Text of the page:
A calamity befell this production at the last minute – Antonia Sotgui had to withdraw. Her role as the cross-dressing Rosmira was sung from the side of the stage by Louise Mott, valiantly stepping in at very short notice, whilst assistant stage-manager Natalie Hobday acted the part on stage: there’s often not much to ‘act’ in three hours of Handel even if one is singing – to do it mute must be almost more of a challenge. Hobday did brilliantly and maybe a future career as a mime-artist awaits her. As with Clori, the main honours of the night went to a countertenor. William Purefoy, as Arsace, a Guildhall School graduate is a rising young star to look out. The Early Opera Company Orchestra could have done with a more players – double rather than single viola and cello certainly – but the little band played buoyantly enough. It’s a pity about the dead Linbury acoustic – what should be a major, intimate, venue for small-scale opera in London sounds to my ears (five rows from the front on this occasion) as if it’s the Royal Albert Hall.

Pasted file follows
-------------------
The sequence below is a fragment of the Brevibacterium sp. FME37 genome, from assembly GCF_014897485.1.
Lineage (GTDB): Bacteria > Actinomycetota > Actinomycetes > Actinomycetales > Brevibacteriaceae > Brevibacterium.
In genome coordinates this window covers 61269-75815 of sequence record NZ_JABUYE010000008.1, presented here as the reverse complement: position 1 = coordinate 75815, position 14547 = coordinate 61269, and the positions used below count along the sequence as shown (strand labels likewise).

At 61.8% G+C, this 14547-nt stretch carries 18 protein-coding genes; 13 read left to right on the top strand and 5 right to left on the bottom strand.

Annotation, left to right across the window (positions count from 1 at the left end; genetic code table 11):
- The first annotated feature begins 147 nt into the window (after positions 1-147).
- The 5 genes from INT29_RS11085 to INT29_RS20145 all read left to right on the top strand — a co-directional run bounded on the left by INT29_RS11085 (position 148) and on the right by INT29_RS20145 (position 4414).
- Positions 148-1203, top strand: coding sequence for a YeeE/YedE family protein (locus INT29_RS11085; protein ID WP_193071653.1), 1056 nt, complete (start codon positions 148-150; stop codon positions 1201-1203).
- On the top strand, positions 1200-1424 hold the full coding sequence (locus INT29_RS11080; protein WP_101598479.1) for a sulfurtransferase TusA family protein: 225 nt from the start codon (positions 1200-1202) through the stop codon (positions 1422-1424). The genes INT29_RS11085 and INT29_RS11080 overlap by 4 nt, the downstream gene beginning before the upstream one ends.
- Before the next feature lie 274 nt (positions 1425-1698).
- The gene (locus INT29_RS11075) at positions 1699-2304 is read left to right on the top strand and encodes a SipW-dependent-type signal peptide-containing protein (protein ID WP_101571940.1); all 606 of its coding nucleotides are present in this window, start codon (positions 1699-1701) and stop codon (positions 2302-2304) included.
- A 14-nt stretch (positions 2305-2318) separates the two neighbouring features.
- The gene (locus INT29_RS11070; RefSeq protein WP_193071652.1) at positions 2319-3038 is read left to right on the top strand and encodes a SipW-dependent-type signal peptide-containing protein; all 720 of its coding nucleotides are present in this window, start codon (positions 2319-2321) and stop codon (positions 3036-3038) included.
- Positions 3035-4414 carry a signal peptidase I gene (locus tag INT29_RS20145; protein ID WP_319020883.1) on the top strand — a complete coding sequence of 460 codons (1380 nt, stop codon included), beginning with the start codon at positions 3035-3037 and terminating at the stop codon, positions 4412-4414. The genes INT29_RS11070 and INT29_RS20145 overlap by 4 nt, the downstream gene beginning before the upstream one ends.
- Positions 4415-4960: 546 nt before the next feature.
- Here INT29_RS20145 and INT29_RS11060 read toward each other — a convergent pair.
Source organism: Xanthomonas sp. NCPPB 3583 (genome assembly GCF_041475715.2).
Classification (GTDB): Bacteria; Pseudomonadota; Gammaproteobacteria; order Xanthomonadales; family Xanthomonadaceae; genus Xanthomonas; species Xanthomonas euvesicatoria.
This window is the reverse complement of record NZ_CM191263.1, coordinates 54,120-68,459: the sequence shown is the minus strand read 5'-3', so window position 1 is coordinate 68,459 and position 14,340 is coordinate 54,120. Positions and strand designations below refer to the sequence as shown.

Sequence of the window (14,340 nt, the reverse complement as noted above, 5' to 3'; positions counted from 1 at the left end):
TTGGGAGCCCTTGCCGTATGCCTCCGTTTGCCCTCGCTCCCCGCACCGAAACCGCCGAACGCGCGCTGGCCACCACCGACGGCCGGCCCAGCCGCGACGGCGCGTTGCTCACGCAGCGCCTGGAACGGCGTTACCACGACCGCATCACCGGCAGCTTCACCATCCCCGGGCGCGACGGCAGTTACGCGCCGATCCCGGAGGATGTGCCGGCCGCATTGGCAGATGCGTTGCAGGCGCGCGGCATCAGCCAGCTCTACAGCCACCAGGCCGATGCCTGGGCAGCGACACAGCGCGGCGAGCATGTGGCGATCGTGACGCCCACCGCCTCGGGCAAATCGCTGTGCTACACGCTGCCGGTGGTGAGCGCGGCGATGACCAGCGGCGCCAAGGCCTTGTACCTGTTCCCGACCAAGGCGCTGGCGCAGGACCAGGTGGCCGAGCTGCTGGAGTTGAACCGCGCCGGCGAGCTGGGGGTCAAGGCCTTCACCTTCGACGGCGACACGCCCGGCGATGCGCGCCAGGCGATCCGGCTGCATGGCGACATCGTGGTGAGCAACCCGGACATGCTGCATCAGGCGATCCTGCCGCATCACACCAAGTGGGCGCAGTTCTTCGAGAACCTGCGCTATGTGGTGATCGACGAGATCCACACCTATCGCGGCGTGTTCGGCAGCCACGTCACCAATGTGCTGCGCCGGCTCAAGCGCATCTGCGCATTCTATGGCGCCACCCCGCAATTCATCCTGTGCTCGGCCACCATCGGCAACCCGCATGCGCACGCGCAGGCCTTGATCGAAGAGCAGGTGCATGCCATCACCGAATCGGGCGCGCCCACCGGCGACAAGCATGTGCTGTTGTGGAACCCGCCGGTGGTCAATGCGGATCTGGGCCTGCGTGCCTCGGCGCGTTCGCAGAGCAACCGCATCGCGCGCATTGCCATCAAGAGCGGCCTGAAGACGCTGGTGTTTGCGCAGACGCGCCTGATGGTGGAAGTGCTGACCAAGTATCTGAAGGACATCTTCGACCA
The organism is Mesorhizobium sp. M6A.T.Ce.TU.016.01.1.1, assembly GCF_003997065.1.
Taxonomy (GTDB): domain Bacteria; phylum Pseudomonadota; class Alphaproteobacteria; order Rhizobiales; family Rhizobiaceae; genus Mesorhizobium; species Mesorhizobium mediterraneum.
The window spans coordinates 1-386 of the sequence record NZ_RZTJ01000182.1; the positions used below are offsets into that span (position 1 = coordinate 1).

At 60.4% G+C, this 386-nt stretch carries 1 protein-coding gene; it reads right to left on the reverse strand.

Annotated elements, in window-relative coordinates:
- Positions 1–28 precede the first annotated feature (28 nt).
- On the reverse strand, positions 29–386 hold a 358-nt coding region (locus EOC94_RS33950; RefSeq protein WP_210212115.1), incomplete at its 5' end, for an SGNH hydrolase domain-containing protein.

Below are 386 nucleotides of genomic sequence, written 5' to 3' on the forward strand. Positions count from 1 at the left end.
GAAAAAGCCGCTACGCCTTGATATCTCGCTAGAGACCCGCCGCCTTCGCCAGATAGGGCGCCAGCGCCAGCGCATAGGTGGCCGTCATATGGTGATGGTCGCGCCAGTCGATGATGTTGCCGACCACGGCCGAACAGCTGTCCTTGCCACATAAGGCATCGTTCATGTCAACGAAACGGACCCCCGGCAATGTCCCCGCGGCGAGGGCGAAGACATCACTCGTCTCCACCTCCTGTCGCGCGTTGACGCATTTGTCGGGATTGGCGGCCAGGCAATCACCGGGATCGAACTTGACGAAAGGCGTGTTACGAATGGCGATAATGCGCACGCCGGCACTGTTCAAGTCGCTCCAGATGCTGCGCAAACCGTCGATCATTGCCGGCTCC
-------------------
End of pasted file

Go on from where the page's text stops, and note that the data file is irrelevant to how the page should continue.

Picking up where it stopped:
Talking of dead acoustics, the Covent Garden Festival’s other Handel offering – Alexander’s Feast – wasn’t aided by being presented on the stage of the Peacock Theatre. The CGF prides itself on its employment of unusual venues – but for Handel’s large-scale setting of Dryden’s Ode, one longed for a ‘normal’ venue rather than the dance theatre of Sadler’s Wells.A noted Handelian, Harry Christophers, with his fine choir (The Sixteen) and period-instrument Symphony of Harmony and Invention, finally brought genuine class and polish to Handel. Alexander Feast is a rather loose assemblage, without much in the way of the drama that characterises the ‘real’ oratorios composed around it – Deborah, Esther, Athaliah, Saul – but Christophers shaped it well in a well-prepared reading and drove the stanzas and various sections on with accruing impetus. The three soloists contributed top-notch singing, which was pleasingly augmented by the inclusion of two concertos (as Handel himself might have done) – that for harp (B flat) and one for organ (Op.4/6), lucidly executed by Maxine Eilander and Paul Nicholson respectively. A fine ‘Feast’ of Handel indeed – but not an Oratorio as its words do not tell of a religious narrative: Dryden’s Ode is to St Cecilia. Music’s Patron Saint was well rewarded here.